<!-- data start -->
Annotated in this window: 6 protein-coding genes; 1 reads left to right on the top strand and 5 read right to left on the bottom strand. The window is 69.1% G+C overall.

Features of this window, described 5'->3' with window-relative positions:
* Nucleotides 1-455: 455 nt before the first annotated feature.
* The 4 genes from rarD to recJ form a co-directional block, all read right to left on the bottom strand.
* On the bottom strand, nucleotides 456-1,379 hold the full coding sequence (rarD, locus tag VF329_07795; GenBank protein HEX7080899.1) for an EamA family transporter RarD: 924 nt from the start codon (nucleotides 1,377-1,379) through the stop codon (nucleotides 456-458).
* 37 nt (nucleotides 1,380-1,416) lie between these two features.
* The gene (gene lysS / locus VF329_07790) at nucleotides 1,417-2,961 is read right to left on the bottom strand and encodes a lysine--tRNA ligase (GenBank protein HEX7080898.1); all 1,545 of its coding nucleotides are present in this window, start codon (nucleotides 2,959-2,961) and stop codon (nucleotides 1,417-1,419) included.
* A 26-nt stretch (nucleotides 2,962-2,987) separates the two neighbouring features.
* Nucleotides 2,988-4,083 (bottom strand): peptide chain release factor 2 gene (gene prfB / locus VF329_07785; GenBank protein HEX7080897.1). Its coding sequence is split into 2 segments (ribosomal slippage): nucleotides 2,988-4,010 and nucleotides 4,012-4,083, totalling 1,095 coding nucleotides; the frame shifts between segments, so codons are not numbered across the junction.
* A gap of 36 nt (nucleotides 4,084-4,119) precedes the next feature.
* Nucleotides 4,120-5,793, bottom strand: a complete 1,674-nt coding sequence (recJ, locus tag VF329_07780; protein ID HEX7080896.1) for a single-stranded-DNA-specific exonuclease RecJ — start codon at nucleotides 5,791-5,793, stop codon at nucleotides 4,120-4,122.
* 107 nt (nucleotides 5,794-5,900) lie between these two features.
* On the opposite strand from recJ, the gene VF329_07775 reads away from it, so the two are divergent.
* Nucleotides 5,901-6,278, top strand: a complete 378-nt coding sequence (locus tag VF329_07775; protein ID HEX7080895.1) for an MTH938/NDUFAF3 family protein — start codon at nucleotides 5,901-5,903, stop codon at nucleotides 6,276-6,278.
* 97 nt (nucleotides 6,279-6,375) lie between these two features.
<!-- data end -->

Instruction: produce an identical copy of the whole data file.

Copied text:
Annotated in this window: 6 protein-coding genes; 1 reads left to right on the top strand and 5 read right to left on the bottom strand. The window is 69.1% G+C overall.

Features of this window, described 5'->3' with window-relative positions:
* Nucleotides 1-455: 455 nt before the first annotated feature.
* The 4 genes from rarD to recJ form a co-directional block, all read right to left on the bottom strand.
* On the bottom strand, nucleotides 456-1,379 hold the full coding sequence (rarD, locus tag VF329_07795; GenBank protein HEX7080899.1) for an EamA family transporter RarD: 924 nt from the start codon (nucleotides 1,377-1,379) through the stop codon (nucleotides 456-458).
* 37 nt (nucleotides 1,380-1,416) lie between these two features.
* The gene (gene lysS / locus VF329_07790) at nucleotides 1,417-2,961 is read right to left on the bottom strand and encodes a lysine--tRNA ligase (GenBank protein HEX7080898.1); all 1,545 of its coding nucleotides are present in this window, start codon (nucleotides 2,959-2,961) and stop codon (nucleotides 1,417-1,419) included.
* A 26-nt stretch (nucleotides 2,962-2,987) separates the two neighbouring features.
* Nucleotides 2,988-4,083 (bottom strand): peptide chain release factor 2 gene (gene prfB / locus VF329_07785; GenBank protein HEX7080897.1). Its coding sequence is split into 2 segments (ribosomal slippage): nucleotides 2,988-4,010 and nucleotides 4,012-4,083, totalling 1,095 coding nucleotides; the frame shifts between segments, so codons are not numbered across the junction.
* A gap of 36 nt (nucleotides 4,084-4,119) precedes the next feature.
* Nucleotides 4,120-5,793, bottom strand: a complete 1,674-nt coding sequence (recJ, locus tag VF329_07780; protein ID HEX7080896.1) for a single-stranded-DNA-specific exonuclease RecJ — start codon at nucleotides 5,791-5,793, stop codon at nucleotides 4,120-4,122.
* 107 nt (nucleotides 5,794-5,900) lie between these two features.
* On the opposite strand from recJ, the gene VF329_07775 reads away from it, so the two are divergent.
* Nucleotides 5,901-6,278, top strand: a complete 378-nt coding sequence (locus tag VF329_07775; protein ID HEX7080895.1) for an MTH938/NDUFAF3 family protein — start codon at nucleotides 5,901-5,903, stop codon at nucleotides 6,276-6,278.
* 97 nt (nucleotides 6,279-6,375) lie between these two features.